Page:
Who'dve thought that an art-rock/post-punk outfit comprising born'n'bred drummers would be so ruddy loud? It's not like hitting things really hard is integral to the job description. It does seem like Post War Glamour Girls have utilised this unique trait to full effect, and every cut on long-awaited debut LP Pink Fur is a rhythmic tour de force - sometimes as belligerent as swaggering hip-hop crunches, sometimes more sultry than 'Voodoo' by Godsmack. The Leeds foursome outdo themselves on this premiere foray; while their previous outputs have been gosh-darned impressive, this is another level of quality entirely. Attention please: those with a nervous disposition are not permitted to ride the PWGG-ercoaster. All others, buckle in, strap on and brace yourselves. Things are going to get bloody intense.

The opening gambit to Pink Fur, 'Sestra' (which means 'sister' in Russian), was inspired by polar bear attacks in Siberia. The band are clear fans of John Cooper Clarke (just look at their nom de guerre), so it's natural that some of his style would rub off. Such is the case for avante-garde cipersmith James Smith, whose poetry and scathing morality analysis often form the basis of each track - instead of carting the outfit down a dreary road of love and lust, Smith hoists them towards social discussions. Though some of the narratives underpinning the abrasive brooding backdrop may be a tad obtuse at times, it's a pleasant change of pace to hear a voice preach with conviction about something other than failed relationships. It's a fresh(er) territory that PWGG have expanded into - and, if you're not quite certain you 'get' what Smith is raging against, that's fine and dandy: "I like the audience to have to think about what the lyrics might possibly be about, and the meanings behind them, because I think it gives you a greater personal connection with the song."

When it comes to the music itself, they've orchestrated an unstable concoction of lurching axes, tooth-shaking bass and quasi-metal percussion that spearheads each track's campaign towards your ears. The band share fellow Northerners MONEY and Nadine Shah's penchant for symphonic, experimental post-punk: they conjure vast bellicose soundscapes sodden with pugnacious vitriol, and refer to their gargantuan list of inspirations. Pixies, Joy Division and Tom Waits, as well as the obvious Nick Cave/Grinderman nods, all crop up in various forms, be it in Smith's fragile baritone, the gravelly '80s post-punk noises or the sweet aggression. That's not to say they're derivative, however, because despite any familiar threads you may glimpse, it feels like a whole new world. Yes, that was an Aladdin quote.

'Stolen Flowers Rust' skulks and tantrums like a jilted bull in a china shop - they throw down thuggish metal licks and classic cock-rock swagger with a devil-may-care nonchalance. The way Smith spits the chorus, studded with his Yorkshire twang, is fabulous to boot: "When dead-eyes stare upon the rows of empty houses stolen flowers rust..." Funk-speckled 'Jazz Funerals' ramps up swiftly into a panting wolf of a track, and macabre finalé 'Brat' is the most villainous anthem you'll hear - it swells like classic post-rock (Godspeed, for example), avec choirs and drum solos, but it's pinpricked with Frank Black hoarse howls and the wall-o'-noise six-stringers of any good speed-metal. In the twilight moments of the record, Smith utters his bitterest words in a kiss-of for the ages: "You strike me as the kind of person who has never made love before. Therefore, you are easily satisfied in general, and with everything."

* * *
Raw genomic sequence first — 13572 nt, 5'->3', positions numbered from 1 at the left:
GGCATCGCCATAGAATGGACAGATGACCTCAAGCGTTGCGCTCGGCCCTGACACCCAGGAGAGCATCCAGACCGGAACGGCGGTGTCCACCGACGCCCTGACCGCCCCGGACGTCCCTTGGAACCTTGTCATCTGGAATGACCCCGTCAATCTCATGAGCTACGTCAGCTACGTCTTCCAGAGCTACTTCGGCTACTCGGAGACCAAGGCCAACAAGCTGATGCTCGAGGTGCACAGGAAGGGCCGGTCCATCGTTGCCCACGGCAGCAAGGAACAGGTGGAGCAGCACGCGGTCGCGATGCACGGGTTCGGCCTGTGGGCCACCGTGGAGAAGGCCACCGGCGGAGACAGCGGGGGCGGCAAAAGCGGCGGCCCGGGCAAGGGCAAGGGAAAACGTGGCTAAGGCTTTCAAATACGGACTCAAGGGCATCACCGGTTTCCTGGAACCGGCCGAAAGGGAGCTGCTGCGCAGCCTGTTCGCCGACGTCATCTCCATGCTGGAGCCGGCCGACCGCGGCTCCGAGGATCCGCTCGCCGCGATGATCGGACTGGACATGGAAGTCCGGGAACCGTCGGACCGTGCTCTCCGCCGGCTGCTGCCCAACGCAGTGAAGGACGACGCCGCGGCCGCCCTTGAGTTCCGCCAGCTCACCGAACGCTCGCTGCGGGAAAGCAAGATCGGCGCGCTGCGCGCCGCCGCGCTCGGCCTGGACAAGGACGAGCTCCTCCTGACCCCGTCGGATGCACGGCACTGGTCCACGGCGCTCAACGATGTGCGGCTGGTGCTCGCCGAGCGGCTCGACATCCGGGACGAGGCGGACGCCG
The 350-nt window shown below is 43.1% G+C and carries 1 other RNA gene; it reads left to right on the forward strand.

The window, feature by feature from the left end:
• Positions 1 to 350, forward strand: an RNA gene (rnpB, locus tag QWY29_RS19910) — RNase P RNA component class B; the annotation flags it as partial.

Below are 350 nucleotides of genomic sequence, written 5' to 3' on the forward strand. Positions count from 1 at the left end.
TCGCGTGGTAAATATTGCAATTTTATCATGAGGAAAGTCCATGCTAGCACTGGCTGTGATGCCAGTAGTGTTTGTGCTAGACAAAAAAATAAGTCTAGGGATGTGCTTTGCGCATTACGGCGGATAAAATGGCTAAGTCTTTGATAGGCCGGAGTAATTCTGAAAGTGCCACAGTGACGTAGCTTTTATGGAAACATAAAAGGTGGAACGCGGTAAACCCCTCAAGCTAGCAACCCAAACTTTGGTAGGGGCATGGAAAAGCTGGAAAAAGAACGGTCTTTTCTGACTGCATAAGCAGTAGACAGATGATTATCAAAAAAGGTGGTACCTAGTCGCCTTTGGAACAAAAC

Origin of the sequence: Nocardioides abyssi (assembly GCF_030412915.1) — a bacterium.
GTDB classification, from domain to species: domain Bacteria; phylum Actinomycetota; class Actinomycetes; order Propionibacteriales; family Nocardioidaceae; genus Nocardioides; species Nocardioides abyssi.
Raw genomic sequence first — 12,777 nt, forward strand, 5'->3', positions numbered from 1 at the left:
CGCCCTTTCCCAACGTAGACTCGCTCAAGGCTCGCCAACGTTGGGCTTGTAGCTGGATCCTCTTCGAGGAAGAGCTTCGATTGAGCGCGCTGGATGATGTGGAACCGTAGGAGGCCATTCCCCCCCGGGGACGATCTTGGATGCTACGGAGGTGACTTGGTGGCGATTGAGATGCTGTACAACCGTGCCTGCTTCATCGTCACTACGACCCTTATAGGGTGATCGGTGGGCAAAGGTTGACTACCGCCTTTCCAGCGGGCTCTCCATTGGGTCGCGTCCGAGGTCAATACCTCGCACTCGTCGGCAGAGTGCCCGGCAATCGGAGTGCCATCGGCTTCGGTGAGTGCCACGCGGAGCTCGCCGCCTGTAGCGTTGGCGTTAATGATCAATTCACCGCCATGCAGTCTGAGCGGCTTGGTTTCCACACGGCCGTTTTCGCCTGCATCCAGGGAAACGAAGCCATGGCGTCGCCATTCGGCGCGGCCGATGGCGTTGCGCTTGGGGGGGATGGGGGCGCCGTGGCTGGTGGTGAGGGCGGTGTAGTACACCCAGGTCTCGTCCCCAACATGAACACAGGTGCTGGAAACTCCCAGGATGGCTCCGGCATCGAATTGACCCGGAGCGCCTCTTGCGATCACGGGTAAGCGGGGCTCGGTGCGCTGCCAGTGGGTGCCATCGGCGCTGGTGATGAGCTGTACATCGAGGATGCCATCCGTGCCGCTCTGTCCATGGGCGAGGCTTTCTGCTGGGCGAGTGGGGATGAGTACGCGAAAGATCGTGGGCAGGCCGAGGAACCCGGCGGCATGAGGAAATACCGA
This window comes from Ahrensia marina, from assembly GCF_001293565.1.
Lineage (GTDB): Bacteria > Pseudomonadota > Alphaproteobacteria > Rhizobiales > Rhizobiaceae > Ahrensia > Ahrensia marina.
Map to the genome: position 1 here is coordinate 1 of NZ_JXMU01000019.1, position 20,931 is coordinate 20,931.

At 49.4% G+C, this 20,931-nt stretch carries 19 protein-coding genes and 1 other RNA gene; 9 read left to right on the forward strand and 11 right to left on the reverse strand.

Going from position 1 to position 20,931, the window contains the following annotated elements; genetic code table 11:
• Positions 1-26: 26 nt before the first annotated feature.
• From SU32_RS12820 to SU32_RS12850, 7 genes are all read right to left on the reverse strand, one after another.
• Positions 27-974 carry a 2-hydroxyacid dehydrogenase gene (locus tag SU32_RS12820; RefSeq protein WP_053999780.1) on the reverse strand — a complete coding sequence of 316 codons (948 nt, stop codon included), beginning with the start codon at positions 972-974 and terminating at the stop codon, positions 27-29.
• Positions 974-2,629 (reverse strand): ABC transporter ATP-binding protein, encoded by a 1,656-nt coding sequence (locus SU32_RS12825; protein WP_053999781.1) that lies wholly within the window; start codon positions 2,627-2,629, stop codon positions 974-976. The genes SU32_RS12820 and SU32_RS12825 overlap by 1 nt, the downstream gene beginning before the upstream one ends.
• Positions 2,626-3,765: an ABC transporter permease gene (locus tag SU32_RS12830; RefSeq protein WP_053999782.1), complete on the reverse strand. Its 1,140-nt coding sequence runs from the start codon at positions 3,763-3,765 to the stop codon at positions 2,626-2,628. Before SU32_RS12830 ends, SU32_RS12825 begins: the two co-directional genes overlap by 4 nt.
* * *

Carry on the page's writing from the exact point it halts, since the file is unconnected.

But it's not just hell-for-leather aggro or a pissing contest between the bandmates trying to see who can be louder - there's a pensive dimension to leer over. 'Lightbulb', replete with reverb-heavy whirs, glinting '80s pop chords and pompous beats, slinks through the undergrowth - it's not as in-your-face as some other cuts, and its power comes from darkly manipulating your emotions like a malevolent marionette master. 'Powdered Milk Asylum' is considerably more poppy than much of Pink Fur's wares, and it sounds far more like Franz Ferdinand than the oft-paralleled Birthday Party. 'Black Dolphin' is downright subdued: there's nary a serrated hook nor a chest-pumping oil-black spiel. Bassist and second vocalist Alice Scott shines here, with her flyaway vox line dominating the sparse proggy wilderness.

Ultimately, this is a rollicking anthology of aural delights. They ascend to the zenith of noise with godlike melodrama, and plummet to emotional nadirs as you gradually become more aware of how catastrophic Earth's problems are. Although they drag you around a fair bit, and you'll count yourself lucky if you escape with only minor bruising, PWGG have sculpted not just a great record, but a incredibly important one.